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MC president goes to great heights to raise funds for building

Barry McNamara
04/20/2011
Monmouth College president Mauri Ditzler prepares to lower himself from the four-story Haldeman-Thiessen Science Center on Wednesday to raise $34,000 toward a new academic building. (Photo: Chuck Savage)
To raise money for Monmouth College’s new academic building, President Mauri Ditzler jumped off the old one.

“Jumped” might be too strong a word, but the president did rappel down the four stories of the college’s Haldeman-Thiessen Science Center on April 20. The event raised $34,000 for a $38 million complex that will house MC’s science and business departments. Construction will begin this summer on the innovative facility, which should be completed by the fall of 2013.

Ditzler made his jump as part of a larger Monmouth College Army ROTC rappelling demonstration. The program brought two certified rappelmasters to campus to demonstrate a wide variety of techniques used by soldiers to traverse large vertical distances.

Assistant professor of military science Charles Noble commented on two special campus guests, which also included MC senior development officer Steve Bloomer, a former colonel in the Army National Guard.

“President Ditzler and Steve Bloomer have graciously offered to demonstrate their techniques for anyone interested in either learning more about rappelling or seeing what it looks like when the president of a major college leaps from a building,” he said.

Nearly 300 members of the campus community turned out to watch President Ditzler, who followed one of the rappelmasters. Wearing an Army jacket and helmet, blue jeans and sturdy boots, Ditzler got off to a solid start, carefully navigated the first two stories and then accelerated his descent, landing on a padded blue mat to a chorus of cheers.

One of the first people to congratulate the courageous president was his administrative assistant, Deborah Davis, who said, “I’m happy to see you on the ground.”

Other bystanders shouted, “Good one, President Ditzler!” and “Good job, Mauri!”

“They showed me how to do it yesterday down at Western Illinois University,” said Ditzler immediately following the event. “Going over the edge was an experience. The worry was I’d be upside down. They were talking about me making it down in three hops. I think I did about 30.”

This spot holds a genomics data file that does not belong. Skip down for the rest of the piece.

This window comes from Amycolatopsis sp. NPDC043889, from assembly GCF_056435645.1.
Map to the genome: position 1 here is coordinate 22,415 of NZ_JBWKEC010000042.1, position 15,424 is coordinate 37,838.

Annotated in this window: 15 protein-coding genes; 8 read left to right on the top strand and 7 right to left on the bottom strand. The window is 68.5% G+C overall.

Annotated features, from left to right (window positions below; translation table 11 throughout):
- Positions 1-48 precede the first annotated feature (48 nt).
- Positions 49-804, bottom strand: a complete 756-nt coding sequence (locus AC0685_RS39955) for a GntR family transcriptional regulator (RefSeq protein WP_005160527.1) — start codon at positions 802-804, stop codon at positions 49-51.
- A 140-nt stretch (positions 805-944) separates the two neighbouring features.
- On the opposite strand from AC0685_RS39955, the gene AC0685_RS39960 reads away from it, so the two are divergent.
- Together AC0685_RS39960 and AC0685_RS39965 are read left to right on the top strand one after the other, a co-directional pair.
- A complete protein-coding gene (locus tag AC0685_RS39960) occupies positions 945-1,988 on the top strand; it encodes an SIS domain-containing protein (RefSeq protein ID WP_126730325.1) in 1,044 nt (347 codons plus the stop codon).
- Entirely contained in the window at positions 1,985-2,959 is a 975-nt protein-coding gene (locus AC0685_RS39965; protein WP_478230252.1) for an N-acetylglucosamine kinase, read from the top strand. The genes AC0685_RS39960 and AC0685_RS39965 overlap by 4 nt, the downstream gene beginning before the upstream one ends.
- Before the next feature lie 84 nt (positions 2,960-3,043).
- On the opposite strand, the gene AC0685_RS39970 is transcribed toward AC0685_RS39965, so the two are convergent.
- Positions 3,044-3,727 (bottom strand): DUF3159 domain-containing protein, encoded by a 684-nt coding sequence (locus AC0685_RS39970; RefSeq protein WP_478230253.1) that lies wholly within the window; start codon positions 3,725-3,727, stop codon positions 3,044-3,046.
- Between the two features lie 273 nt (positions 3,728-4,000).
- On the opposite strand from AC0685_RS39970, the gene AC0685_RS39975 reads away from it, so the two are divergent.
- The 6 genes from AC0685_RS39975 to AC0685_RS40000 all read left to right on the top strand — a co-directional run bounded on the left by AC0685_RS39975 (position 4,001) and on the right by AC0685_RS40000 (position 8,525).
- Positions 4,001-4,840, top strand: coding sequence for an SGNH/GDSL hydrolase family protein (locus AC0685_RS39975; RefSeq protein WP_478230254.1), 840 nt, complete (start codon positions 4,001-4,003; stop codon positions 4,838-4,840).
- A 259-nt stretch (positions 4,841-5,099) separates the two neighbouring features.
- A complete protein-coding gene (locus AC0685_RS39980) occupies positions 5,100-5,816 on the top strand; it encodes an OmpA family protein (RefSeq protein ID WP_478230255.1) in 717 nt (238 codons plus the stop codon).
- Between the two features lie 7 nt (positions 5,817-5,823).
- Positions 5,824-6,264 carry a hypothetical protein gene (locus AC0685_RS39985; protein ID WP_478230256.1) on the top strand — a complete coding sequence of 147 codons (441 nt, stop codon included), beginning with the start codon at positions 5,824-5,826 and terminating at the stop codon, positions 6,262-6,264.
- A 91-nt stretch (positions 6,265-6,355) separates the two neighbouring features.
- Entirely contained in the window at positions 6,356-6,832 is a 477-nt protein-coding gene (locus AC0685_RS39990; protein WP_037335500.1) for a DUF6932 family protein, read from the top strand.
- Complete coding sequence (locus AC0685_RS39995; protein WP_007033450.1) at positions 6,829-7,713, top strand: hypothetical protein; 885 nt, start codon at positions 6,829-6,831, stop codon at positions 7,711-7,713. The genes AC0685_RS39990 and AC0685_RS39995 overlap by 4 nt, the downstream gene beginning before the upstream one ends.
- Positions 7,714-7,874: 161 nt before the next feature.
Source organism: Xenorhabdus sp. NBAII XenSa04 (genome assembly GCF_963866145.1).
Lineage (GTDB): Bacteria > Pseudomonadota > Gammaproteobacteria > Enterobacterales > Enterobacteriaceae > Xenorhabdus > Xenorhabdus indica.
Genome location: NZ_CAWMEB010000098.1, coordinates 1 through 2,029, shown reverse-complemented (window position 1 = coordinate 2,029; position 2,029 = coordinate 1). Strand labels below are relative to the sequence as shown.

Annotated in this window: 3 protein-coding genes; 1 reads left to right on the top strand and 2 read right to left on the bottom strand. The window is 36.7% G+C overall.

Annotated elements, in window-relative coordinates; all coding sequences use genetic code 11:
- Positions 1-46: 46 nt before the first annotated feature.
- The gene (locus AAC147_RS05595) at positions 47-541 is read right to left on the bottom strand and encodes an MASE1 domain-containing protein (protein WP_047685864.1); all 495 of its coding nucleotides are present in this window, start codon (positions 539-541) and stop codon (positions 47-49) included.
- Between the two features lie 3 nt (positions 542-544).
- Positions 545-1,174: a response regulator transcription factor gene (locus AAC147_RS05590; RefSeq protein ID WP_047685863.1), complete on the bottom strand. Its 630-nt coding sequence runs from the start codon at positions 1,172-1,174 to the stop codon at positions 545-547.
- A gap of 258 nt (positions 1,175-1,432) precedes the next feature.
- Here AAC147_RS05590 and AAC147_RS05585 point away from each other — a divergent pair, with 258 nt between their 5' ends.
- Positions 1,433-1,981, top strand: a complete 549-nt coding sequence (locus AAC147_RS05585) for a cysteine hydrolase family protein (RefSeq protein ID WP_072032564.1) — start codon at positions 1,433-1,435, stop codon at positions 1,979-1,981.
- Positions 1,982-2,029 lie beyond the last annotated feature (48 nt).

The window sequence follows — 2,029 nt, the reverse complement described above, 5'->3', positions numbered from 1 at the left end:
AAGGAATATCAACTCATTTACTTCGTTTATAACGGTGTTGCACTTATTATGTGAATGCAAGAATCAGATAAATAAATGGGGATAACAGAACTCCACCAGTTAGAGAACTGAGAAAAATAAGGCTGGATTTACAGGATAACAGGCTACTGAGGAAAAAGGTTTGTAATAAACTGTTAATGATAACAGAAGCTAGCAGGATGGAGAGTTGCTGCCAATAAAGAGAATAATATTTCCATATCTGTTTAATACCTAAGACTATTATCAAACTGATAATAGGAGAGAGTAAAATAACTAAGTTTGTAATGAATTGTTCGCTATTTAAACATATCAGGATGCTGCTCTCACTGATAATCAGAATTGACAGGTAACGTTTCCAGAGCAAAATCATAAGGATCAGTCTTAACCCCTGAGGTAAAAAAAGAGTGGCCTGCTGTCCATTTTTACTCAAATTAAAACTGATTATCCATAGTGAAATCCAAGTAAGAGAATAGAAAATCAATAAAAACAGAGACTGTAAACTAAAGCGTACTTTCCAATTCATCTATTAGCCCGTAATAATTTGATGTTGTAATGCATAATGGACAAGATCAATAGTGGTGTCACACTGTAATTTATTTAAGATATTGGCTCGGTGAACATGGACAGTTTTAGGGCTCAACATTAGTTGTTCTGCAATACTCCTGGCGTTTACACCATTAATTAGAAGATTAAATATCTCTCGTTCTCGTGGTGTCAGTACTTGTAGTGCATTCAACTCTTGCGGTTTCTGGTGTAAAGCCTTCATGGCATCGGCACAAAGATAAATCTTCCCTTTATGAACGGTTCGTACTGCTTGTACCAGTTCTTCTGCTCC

Bill Trubeck, a 1968 graduate of the college and the vice chairman of MC’s board of trustees, first proposed the fundraising event at the board’s winter meeting. Several trustees and senior staff donated to the cause by “betting” $1,000 on whether the president would jump or not jump.

During his years as a student, Trubeck was a member of Monmouth’s first ROTC class, and it wasn’t long before he was putting that experience to work, leading nearly 300 men as a company commander with the 11th Armed Cavalry Regiment during the Vietnam War.

“This was designed to provide some visibility and support for Monmouth’s ROTC program and to raise a little money while we’re at it,” said Trubeck. “It took a lot of encouragement for Mauri to agree to it, given his fear of heights. It’s great to see his level of support. He is committed to doing his part to raise the remaining monies for a new science and business building.”

Trubeck added, “Hopefully, we can make this an annual event. I’d love to be a part of it the next time we do it.”

The president wasn’t ready to commit to a repeat performance, but he did say it compared favorably to a past experience.

“This wasn’t as bad as the fundraiser I did when I let a tarantula run up my arm,” said Ditzler. “Now I can cross this off my bucket list.”

Designed to facilitate interaction among what have been traditionally independent departments, Monmouth College’s 136,000-square-foot science and business complex will be the college’s first new academic building since 1990. It was designed by the award-winning international architecture firm Burt Hill.

 
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